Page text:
The Table Comes First - Adam Gopnik
Movement may be our main focus but nutrition is very much the other side of the health coin. If you’re not thinking about your diet, about the nature of the food going into your system every day, you’re missing a trick. It’s as simple as that. Rapid gains in wellbeing and weight loss require a concerted effort on both sides.
Adam Gopnik has been writing for the New Yorker magazine since 1986 and it shows. His is a literary, at times floral style with a dry wit and more than an occasional flourish. The result is a meandering series of chapters with a loose theme but it's worth sticking with it, for within the 200-odd pages of this book lie many a culinary insight from a sharp mind highly attuned to food culture both past and present.
Modern life is regulated by two drugs, morning to night - caffeine speeds us up, alcohol slows us down. In the American diner the two shaping drugs are caffeine and sugar - a cup of joe and a piece of pie.
A Francophile through and through, Gopnik delves deep into the origins of modern food culture in 18th century France and examines how the country's cuisine became (and largely remains to this day) a common language amongst European and North American cooks over the course of the 100 years that followed.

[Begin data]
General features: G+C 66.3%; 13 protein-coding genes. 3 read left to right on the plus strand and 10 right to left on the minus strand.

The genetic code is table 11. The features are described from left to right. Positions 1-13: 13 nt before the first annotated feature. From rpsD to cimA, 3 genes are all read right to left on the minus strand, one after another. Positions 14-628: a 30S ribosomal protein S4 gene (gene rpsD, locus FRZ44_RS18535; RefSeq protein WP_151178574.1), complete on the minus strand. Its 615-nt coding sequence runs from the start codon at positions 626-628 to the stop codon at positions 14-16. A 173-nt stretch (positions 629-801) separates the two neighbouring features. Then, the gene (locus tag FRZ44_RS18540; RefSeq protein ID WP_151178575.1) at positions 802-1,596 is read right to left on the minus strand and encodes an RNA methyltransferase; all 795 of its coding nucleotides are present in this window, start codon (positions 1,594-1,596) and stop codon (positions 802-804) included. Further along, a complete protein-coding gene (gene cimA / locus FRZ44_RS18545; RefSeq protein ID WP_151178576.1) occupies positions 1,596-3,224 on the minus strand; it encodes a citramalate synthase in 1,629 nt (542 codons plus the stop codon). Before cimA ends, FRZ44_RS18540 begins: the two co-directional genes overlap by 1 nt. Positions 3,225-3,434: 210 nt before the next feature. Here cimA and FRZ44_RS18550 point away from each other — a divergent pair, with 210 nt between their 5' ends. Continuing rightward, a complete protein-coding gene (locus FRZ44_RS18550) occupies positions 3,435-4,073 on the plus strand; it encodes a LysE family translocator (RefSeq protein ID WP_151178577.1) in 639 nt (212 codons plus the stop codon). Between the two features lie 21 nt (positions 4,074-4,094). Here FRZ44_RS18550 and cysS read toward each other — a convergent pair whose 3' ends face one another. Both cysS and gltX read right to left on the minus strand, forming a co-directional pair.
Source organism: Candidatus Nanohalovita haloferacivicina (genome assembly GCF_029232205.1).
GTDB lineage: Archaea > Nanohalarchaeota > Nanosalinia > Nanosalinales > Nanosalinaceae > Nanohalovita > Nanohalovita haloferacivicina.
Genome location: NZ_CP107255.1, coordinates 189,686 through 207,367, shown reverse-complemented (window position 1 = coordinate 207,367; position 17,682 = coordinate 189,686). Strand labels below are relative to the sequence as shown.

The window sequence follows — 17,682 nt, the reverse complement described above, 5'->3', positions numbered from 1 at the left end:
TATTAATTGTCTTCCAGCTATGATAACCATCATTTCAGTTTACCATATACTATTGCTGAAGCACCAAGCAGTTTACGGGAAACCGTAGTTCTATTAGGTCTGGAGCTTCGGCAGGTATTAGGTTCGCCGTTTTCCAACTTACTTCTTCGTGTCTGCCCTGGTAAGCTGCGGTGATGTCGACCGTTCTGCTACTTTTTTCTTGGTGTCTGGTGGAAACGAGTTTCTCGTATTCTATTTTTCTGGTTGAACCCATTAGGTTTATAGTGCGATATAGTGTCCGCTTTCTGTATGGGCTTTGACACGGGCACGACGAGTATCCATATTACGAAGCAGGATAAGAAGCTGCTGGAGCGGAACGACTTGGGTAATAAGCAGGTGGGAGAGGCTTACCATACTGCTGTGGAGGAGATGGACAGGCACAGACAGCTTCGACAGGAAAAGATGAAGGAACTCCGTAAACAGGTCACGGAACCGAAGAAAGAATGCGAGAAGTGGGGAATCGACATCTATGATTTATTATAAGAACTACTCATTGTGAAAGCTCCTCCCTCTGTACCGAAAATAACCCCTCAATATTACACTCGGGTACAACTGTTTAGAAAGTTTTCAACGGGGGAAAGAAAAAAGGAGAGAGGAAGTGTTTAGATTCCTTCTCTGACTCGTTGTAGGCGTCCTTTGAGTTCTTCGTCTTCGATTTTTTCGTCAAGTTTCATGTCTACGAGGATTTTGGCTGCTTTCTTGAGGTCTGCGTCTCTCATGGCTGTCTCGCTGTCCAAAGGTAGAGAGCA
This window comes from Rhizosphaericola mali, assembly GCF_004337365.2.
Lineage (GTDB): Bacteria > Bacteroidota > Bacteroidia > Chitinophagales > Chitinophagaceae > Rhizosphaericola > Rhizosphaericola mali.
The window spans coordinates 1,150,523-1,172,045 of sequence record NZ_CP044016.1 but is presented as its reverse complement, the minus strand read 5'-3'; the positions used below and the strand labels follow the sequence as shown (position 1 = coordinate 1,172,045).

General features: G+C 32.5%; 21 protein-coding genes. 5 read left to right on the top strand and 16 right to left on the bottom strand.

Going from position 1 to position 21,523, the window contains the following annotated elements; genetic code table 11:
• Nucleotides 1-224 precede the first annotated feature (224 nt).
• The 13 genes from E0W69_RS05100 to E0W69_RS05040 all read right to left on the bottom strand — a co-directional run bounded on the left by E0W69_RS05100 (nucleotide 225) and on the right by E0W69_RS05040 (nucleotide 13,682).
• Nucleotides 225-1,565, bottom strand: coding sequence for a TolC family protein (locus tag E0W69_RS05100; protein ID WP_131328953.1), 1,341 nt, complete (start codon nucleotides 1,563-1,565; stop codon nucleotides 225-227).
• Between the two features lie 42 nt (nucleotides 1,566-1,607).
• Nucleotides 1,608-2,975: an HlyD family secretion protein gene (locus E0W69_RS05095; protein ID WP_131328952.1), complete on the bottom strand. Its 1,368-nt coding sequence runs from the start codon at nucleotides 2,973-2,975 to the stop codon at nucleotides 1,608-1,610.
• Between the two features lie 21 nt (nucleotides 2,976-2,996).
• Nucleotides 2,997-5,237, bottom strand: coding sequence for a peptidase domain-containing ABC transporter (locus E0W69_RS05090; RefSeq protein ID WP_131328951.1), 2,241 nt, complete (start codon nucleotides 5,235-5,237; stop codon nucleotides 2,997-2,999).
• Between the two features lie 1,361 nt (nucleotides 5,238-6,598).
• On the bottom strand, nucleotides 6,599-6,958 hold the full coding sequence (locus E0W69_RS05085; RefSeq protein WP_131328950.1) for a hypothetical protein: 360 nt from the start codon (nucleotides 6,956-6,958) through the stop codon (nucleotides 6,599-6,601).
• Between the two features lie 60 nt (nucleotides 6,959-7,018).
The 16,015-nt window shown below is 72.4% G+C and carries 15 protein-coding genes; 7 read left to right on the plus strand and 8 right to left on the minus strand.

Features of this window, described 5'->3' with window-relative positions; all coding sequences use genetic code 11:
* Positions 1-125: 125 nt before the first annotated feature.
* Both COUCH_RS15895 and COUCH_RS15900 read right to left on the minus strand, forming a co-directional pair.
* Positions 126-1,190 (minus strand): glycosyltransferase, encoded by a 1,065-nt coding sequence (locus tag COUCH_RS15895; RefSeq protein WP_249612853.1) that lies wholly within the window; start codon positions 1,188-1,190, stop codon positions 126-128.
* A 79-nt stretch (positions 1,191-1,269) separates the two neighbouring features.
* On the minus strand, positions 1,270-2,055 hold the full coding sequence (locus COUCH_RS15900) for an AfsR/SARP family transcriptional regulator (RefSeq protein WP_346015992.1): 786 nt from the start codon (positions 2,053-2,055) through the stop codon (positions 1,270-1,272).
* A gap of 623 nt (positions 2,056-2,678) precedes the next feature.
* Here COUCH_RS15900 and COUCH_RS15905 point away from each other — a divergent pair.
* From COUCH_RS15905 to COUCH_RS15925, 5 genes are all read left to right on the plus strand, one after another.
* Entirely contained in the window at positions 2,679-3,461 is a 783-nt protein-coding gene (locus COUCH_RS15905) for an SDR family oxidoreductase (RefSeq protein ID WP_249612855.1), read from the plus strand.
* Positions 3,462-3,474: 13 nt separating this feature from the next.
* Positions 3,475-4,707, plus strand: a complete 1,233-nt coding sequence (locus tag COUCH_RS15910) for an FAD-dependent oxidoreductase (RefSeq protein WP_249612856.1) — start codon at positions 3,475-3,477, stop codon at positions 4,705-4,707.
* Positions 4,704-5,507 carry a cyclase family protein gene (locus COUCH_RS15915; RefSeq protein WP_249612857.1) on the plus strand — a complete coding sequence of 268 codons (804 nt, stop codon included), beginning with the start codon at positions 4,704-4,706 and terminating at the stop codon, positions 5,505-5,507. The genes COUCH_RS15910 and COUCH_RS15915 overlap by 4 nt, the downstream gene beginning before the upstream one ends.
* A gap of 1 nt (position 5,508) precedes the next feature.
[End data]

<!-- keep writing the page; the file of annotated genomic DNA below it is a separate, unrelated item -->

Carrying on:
On changing tastes and preferences he throws the cat well and truly amongst the pigeons;
We know that a century ago the taste for the non-seasonal and exotic defined a sophisticated eater: the man who could get strawberries in December and poulet de Bresse on Madison Avenue was the man with taste. Now the same enlightened eater is defined by his rejection of the remote and out-of-season.
Gopnik has been around long enough to know that history has in all likelihood not stopped with us and that such tastes will continue evolving over time. As a sharp-witted New Yorker he’s not afraid of calling things out either,
Our peasant ancestors who lived locally and ate seasonally were hungry all the time. There is, in the localist, seasonalist, organicist literature a disturbing whiff of anti-cosmopolitanism, of the old reactionary agrarian dream of giving up urban mongrelization for pure peasant life.
On sugar, Gopnik again brings a historical perspective on the current sugar epidemic, noting that it was the growth of sugar plantations in the West Indies and the colonial trade routes that turned sugar from a spice to a table commonplace.
From a primal perspective, he acknowledges that sweetness is a sign of ripeness and of something being safe to eat, yet this ingrained instinct has been thrown into confusion by the availability of abundant sugar sources in today’s world.
In short, there is plenty here to challenge and stimulate die-hard primal lifestyle fans as well as those with a more general interest in gastronomy. Recommended reading.